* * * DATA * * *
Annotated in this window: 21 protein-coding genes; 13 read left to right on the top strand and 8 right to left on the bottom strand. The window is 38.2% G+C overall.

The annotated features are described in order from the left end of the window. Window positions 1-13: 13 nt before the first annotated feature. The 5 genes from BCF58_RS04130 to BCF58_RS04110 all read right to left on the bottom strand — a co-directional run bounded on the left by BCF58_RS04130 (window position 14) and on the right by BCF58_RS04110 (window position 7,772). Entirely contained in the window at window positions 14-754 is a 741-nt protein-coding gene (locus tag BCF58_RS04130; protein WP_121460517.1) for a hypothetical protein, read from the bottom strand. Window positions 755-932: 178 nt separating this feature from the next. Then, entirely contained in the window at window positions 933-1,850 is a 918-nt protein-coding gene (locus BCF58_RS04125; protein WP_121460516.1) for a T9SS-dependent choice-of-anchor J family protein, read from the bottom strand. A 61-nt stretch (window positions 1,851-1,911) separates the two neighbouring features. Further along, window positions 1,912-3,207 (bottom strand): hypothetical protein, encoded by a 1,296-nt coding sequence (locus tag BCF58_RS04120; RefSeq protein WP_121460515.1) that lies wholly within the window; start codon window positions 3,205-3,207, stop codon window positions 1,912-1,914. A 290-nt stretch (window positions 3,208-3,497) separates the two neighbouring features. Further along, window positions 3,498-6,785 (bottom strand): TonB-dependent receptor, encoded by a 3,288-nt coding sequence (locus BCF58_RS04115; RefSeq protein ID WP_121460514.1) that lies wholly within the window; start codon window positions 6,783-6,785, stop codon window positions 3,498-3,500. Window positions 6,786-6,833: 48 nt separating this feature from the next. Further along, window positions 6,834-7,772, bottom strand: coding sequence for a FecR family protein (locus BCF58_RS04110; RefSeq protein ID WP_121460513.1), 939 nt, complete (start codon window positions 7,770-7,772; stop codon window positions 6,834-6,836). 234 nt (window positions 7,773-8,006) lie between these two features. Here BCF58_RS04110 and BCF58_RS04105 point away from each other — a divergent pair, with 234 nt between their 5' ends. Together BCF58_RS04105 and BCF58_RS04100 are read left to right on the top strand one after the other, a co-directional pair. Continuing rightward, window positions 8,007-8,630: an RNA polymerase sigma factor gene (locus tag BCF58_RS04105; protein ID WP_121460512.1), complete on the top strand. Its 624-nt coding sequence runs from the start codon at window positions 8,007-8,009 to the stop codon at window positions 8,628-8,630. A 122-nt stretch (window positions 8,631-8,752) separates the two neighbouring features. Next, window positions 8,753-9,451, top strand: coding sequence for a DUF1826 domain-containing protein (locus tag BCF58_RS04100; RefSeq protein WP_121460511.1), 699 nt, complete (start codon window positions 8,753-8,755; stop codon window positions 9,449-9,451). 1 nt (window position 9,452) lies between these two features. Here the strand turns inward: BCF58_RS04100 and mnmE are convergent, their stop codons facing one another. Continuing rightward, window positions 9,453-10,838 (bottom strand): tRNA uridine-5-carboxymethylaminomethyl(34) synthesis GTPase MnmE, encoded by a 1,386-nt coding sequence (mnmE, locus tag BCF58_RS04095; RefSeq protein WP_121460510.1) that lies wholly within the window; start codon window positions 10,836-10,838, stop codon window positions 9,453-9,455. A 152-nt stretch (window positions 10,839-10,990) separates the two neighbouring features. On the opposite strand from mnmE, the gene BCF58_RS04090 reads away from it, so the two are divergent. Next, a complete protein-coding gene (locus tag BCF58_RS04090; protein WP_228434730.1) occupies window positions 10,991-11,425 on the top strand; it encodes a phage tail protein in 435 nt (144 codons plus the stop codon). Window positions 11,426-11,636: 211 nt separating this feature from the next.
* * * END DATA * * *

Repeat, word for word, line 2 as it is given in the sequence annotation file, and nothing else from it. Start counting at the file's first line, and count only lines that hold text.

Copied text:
The annotated features are described in order from the left end of the window. Window positions 1-13: 13 nt before the first annotated feature. The 5 genes from BCF58_RS04130 to BCF58_RS04110 all read right to left on the bottom strand — a co-directional run bounded on the left by BCF58_RS04130 (window position 14) and on the right by BCF58_RS04110 (window position 7,772). Entirely contained in the window at window positions 14-754 is a 741-nt protein-coding gene (locus tag BCF58_RS04130; protein WP_121460517.1) for a hypothetical protein, read from the bottom strand. Window positions 755-932: 178 nt separating this feature from the next. Then, entirely contained in the window at window positions 933-1,850 is a 918-nt protein-coding gene (locus BCF58_RS04125; protein WP_121460516.1) for a T9SS-dependent choice-of-anchor J family protein, read from the bottom strand. A 61-nt stretch (window positions 1,851-1,911) separates the two neighbouring features. Further along, window positions 1,912-3,207 (bottom strand): hypothetical protein, encoded by a 1,296-nt coding sequence (locus tag BCF58_RS04120; RefSeq protein WP_121460515.1) that lies wholly within the window; start codon window positions 3,205-3,207, stop codon window positions 1,912-1,914. A 290-nt stretch (window positions 3,208-3,497) separates the two neighbouring features. Further along, window positions 3,498-6,785 (bottom strand): TonB-dependent receptor, encoded by a 3,288-nt coding sequence (locus BCF58_RS04115; RefSeq protein ID WP_121460514.1) that lies wholly within the window; start codon window positions 6,783-6,785, stop codon window positions 3,498-3,500. Window positions 6,786-6,833: 48 nt separating this feature from the next. Further along, window positions 6,834-7,772, bottom strand: coding sequence for a FecR family protein (locus BCF58_RS04110; RefSeq protein ID WP_121460513.1), 939 nt, complete (start codon window positions 7,770-7,772; stop codon window positions 6,834-6,836). 234 nt (window positions 7,773-8,006) lie between these two features. Here BCF58_RS04110 and BCF58_RS04105 point away from each other — a divergent pair, with 234 nt between their 5' ends. Together BCF58_RS04105 and BCF58_RS04100 are read left to right on the top strand one after the other, a co-directional pair. Continuing rightward, window positions 8,007-8,630: an RNA polymerase sigma factor gene (locus tag BCF58_RS04105; protein ID WP_121460512.1), complete on the top strand. Its 624-nt coding sequence runs from the start codon at window positions 8,007-8,009 to the stop codon at window positions 8,628-8,630. A 122-nt stretch (window positions 8,631-8,752) separates the two neighbouring features. Next, window positions 8,753-9,451, top strand: coding sequence for a DUF1826 domain-containing protein (locus tag BCF58_RS04100; RefSeq protein WP_121460511.1), 699 nt, complete (start codon window positions 8,753-8,755; stop codon window positions 9,449-9,451). 1 nt (window position 9,452) lies between these two features. Here the strand turns inward: BCF58_RS04100 and mnmE are convergent, their stop codons facing one another. Continuing rightward, window positions 9,453-10,838 (bottom strand): tRNA uridine-5-carboxymethylaminomethyl(34) synthesis GTPase MnmE, encoded by a 1,386-nt coding sequence (mnmE, locus tag BCF58_RS04095; RefSeq protein WP_121460510.1) that lies wholly within the window; start codon window positions 10,836-10,838, stop codon window positions 9,453-9,455. A 152-nt stretch (window positions 10,839-10,990) separates the two neighbouring features. On the opposite strand from mnmE, the gene BCF58_RS04090 reads away from it, so the two are divergent. Next, a complete protein-coding gene (locus tag BCF58_RS04090; protein WP_228434730.1) occupies window positions 10,991-11,425 on the top strand; it encodes a phage tail protein in 435 nt (144 codons plus the stop codon). Window positions 11,426-11,636: 211 nt separating this feature from the next.